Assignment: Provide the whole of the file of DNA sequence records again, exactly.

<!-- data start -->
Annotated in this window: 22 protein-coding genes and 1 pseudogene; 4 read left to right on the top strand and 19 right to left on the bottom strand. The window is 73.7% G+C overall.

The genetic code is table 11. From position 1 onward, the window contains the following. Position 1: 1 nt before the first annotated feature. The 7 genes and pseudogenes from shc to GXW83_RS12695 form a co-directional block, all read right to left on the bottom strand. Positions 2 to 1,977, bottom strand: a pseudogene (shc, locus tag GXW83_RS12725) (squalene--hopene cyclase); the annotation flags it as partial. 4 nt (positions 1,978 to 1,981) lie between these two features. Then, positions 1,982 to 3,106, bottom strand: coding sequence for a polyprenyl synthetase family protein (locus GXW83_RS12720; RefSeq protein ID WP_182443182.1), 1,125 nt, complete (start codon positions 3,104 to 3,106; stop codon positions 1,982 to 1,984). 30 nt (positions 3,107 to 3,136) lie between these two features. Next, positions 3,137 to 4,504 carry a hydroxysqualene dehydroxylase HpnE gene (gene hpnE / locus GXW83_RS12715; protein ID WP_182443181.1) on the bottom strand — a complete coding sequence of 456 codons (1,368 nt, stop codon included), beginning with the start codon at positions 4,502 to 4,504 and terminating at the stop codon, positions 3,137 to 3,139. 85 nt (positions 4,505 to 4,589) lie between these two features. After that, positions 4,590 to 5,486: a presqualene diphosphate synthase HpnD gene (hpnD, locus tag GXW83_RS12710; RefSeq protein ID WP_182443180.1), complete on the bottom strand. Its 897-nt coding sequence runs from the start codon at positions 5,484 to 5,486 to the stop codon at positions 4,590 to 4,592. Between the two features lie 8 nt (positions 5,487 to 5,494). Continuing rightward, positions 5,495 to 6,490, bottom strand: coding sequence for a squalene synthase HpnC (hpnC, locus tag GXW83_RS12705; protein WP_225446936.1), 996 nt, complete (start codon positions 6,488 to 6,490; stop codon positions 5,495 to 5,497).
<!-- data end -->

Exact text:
Annotated in this window: 22 protein-coding genes and 1 pseudogene; 4 read left to right on the top strand and 19 right to left on the bottom strand. The window is 73.7% G+C overall.

The genetic code is table 11. From position 1 onward, the window contains the following. Position 1: 1 nt before the first annotated feature. The 7 genes and pseudogenes from shc to GXW83_RS12695 form a co-directional block, all read right to left on the bottom strand. Positions 2 to 1,977, bottom strand: a pseudogene (shc, locus tag GXW83_RS12725) (squalene--hopene cyclase); the annotation flags it as partial. 4 nt (positions 1,978 to 1,981) lie between these two features. Then, positions 1,982 to 3,106, bottom strand: coding sequence for a polyprenyl synthetase family protein (locus GXW83_RS12720; RefSeq protein ID WP_182443182.1), 1,125 nt, complete (start codon positions 3,104 to 3,106; stop codon positions 1,982 to 1,984). 30 nt (positions 3,107 to 3,136) lie between these two features. Next, positions 3,137 to 4,504 carry a hydroxysqualene dehydroxylase HpnE gene (gene hpnE / locus GXW83_RS12715; protein ID WP_182443181.1) on the bottom strand — a complete coding sequence of 456 codons (1,368 nt, stop codon included), beginning with the start codon at positions 4,502 to 4,504 and terminating at the stop codon, positions 3,137 to 3,139. 85 nt (positions 4,505 to 4,589) lie between these two features. After that, positions 4,590 to 5,486: a presqualene diphosphate synthase HpnD gene (hpnD, locus tag GXW83_RS12710; RefSeq protein ID WP_182443180.1), complete on the bottom strand. Its 897-nt coding sequence runs from the start codon at positions 5,484 to 5,486 to the stop codon at positions 4,590 to 4,592. Between the two features lie 8 nt (positions 5,487 to 5,494). Continuing rightward, positions 5,495 to 6,490, bottom strand: coding sequence for a squalene synthase HpnC (hpnC, locus tag GXW83_RS12705; protein WP_225446936.1), 996 nt, complete (start codon positions 6,488 to 6,490; stop codon positions 5,495 to 5,497).